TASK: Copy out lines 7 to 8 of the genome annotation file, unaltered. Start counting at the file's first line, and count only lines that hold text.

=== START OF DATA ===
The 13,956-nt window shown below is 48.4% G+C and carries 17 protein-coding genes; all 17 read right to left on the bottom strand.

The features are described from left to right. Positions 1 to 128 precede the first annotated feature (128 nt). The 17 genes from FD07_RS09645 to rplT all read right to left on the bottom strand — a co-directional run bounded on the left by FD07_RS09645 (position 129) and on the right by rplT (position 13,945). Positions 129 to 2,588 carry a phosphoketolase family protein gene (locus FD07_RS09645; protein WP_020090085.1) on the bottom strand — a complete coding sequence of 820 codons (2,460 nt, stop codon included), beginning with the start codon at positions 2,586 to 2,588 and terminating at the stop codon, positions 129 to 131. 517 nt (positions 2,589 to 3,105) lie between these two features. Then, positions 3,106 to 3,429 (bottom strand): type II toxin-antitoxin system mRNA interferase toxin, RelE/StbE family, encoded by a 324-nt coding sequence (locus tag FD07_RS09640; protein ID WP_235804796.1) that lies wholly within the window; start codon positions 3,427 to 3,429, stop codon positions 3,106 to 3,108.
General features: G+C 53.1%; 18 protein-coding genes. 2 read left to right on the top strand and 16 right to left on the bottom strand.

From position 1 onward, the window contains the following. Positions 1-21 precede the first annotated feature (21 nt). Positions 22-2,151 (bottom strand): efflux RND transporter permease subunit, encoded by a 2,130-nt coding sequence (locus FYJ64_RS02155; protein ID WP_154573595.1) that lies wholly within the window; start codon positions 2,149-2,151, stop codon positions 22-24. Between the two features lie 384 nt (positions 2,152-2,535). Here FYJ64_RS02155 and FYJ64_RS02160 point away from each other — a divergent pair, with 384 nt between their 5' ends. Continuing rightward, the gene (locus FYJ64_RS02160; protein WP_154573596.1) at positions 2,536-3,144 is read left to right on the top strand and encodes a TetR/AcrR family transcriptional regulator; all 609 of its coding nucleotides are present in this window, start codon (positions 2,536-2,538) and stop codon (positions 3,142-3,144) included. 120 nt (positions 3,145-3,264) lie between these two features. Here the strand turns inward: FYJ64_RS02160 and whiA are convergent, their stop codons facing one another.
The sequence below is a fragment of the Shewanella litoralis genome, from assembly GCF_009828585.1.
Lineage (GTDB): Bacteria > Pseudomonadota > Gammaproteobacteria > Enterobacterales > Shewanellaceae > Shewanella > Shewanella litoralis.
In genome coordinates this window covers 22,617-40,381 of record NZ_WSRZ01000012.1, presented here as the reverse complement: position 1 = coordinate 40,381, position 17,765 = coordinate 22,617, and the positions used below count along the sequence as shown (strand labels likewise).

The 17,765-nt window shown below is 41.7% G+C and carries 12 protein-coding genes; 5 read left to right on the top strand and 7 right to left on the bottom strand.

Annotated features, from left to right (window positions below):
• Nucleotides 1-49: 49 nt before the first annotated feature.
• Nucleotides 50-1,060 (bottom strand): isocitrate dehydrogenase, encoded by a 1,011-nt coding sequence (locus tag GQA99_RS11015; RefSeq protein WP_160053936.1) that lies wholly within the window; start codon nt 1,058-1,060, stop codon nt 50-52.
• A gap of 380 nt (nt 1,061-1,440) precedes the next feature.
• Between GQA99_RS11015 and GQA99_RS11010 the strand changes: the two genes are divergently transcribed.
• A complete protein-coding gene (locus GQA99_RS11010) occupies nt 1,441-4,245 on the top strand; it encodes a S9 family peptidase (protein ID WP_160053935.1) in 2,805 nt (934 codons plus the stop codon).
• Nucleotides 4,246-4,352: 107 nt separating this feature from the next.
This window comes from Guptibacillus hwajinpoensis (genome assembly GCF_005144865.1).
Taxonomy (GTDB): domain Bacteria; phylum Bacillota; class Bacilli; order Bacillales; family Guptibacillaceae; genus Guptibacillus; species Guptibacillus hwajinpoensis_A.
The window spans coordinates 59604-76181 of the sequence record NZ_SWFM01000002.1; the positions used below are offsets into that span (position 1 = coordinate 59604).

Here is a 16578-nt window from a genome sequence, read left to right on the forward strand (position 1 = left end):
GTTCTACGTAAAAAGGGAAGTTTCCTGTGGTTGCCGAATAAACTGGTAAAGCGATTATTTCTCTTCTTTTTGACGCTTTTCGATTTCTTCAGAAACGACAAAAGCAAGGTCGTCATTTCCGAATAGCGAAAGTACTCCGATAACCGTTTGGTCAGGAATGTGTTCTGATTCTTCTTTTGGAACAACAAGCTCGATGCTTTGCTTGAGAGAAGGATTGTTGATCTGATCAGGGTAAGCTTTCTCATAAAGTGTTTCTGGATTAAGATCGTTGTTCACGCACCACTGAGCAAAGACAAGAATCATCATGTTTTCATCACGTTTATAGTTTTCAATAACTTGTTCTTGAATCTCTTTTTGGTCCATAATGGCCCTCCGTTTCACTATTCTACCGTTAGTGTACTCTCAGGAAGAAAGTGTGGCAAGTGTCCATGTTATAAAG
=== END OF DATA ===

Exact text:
In genome coordinates this window covers 22,617-40,381 of record NZ_WSRZ01000012.1, presented here as the reverse complement: position 1 = coordinate 40,381, position 17,765 = coordinate 22,617, and the positions used below count along the sequence as shown (strand labels likewise).

The 17,765-nt window shown below is 41.7% G+C and carries 12 protein-coding genes; 5 read left to right on the top strand and 7 right to left on the bottom strand.